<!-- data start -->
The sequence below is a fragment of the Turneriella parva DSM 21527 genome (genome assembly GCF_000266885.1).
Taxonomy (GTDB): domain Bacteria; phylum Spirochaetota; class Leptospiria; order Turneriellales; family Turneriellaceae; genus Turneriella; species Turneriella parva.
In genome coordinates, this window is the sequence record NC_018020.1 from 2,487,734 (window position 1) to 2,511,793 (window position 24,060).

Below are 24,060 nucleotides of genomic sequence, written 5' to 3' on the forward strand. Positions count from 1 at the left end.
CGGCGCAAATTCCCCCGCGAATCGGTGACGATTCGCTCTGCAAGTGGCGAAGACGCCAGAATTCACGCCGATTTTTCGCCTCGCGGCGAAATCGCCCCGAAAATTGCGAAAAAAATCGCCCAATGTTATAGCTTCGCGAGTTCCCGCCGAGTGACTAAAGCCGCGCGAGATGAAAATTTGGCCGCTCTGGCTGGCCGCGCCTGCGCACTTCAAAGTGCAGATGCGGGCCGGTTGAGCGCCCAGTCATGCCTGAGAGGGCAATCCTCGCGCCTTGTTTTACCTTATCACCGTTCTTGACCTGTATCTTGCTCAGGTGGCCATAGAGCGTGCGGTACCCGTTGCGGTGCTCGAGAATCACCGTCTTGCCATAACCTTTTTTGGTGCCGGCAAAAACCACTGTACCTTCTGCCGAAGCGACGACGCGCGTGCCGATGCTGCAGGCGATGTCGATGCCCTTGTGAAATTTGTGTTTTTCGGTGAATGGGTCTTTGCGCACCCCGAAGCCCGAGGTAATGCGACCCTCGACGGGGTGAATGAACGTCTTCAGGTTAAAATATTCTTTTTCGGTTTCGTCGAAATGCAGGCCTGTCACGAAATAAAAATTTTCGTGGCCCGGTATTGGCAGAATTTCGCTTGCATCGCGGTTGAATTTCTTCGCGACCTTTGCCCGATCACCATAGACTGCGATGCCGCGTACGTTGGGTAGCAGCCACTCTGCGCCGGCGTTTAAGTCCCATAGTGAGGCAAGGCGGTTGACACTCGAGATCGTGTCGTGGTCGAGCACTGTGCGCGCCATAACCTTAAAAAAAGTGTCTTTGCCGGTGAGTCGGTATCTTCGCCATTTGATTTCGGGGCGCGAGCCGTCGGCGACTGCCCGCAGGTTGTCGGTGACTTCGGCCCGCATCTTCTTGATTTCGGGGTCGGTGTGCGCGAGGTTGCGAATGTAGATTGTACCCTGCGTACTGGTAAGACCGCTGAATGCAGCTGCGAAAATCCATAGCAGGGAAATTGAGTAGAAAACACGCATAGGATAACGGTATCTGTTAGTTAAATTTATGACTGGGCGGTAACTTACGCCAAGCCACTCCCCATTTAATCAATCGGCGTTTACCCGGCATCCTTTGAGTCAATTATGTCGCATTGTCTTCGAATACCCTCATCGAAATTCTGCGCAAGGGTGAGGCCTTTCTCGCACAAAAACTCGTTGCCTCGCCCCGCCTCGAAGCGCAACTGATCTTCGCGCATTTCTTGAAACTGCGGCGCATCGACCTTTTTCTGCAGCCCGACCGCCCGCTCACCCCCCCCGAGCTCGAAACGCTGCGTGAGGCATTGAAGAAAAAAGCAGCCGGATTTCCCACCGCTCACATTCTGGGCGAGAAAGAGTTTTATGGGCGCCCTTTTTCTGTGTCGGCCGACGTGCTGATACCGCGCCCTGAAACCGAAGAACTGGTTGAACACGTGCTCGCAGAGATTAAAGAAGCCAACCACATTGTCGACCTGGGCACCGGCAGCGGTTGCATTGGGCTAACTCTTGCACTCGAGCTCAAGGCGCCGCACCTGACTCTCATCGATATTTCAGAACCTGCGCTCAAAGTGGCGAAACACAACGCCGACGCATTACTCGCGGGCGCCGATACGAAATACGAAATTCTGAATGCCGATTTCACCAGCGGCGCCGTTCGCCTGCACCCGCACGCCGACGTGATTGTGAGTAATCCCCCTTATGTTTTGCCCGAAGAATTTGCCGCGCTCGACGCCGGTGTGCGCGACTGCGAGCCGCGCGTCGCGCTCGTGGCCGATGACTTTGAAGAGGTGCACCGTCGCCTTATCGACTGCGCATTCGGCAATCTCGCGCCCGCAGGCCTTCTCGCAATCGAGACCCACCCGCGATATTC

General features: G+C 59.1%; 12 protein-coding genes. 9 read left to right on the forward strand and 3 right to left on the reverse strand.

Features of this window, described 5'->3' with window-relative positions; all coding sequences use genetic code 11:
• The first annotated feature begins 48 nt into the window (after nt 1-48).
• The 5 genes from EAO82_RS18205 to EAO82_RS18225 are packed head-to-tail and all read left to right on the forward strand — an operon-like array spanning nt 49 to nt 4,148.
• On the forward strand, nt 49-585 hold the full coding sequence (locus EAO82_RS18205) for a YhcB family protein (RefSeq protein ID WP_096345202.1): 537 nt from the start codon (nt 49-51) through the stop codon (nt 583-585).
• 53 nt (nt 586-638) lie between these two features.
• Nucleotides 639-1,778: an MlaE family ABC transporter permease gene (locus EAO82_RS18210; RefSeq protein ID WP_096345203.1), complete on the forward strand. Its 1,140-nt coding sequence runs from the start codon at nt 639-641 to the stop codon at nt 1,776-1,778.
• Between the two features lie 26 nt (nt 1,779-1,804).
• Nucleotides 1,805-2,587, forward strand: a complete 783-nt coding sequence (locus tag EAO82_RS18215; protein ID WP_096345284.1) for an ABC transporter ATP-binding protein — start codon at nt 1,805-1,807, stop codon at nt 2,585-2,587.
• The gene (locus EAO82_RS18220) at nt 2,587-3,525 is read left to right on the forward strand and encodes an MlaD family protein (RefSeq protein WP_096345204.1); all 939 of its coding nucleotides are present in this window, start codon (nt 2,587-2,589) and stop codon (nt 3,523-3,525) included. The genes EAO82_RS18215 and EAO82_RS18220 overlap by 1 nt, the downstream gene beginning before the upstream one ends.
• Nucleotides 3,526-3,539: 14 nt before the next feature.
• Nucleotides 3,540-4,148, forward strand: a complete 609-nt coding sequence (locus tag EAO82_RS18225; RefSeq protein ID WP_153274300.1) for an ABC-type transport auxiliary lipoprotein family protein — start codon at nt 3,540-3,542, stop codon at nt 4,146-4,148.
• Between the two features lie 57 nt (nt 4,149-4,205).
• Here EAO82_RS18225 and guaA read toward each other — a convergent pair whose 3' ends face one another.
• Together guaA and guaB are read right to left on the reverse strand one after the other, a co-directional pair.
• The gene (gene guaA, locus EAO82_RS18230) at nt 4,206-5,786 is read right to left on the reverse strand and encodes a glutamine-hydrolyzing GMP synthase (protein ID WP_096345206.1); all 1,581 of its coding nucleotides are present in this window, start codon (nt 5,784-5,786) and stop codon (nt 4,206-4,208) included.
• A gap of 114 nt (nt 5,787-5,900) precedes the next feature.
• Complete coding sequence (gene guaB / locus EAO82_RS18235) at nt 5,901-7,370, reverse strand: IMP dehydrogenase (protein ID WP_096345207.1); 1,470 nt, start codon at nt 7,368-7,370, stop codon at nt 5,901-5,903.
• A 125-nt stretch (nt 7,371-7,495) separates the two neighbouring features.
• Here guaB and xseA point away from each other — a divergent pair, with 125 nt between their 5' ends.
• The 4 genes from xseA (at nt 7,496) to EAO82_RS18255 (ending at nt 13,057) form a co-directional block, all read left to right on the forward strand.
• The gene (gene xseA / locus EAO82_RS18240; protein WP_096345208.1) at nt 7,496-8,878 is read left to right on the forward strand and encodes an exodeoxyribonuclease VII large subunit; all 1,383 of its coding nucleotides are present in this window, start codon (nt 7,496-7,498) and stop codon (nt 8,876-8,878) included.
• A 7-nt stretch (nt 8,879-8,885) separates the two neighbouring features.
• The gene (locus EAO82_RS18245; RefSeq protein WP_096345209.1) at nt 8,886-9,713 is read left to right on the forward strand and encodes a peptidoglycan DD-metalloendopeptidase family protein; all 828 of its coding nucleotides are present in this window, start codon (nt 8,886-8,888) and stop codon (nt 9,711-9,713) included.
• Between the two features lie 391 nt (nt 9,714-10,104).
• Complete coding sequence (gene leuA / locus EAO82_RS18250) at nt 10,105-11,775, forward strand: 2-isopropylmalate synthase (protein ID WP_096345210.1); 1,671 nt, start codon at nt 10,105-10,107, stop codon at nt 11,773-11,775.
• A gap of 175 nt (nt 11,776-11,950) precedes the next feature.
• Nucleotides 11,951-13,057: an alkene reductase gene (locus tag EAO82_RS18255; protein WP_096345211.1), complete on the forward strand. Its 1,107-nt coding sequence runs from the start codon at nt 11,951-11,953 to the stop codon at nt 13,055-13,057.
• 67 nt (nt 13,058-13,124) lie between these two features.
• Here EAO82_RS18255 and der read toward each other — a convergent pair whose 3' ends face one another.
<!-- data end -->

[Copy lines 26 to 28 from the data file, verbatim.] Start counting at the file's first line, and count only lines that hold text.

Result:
• The 4 genes from xseA (at nt 7,496) to EAO82_RS18255 (ending at nt 13,057) form a co-directional block, all read left to right on the forward strand.
• The gene (gene xseA / locus EAO82_RS18240; protein WP_096345208.1) at nt 7,496-8,878 is read left to right on the forward strand and encodes an exodeoxyribonuclease VII large subunit; all 1,383 of its coding nucleotides are present in this window, start codon (nt 7,496-7,498) and stop codon (nt 8,876-8,878) included.
• A 7-nt stretch (nt 8,879-8,885) separates the two neighbouring features.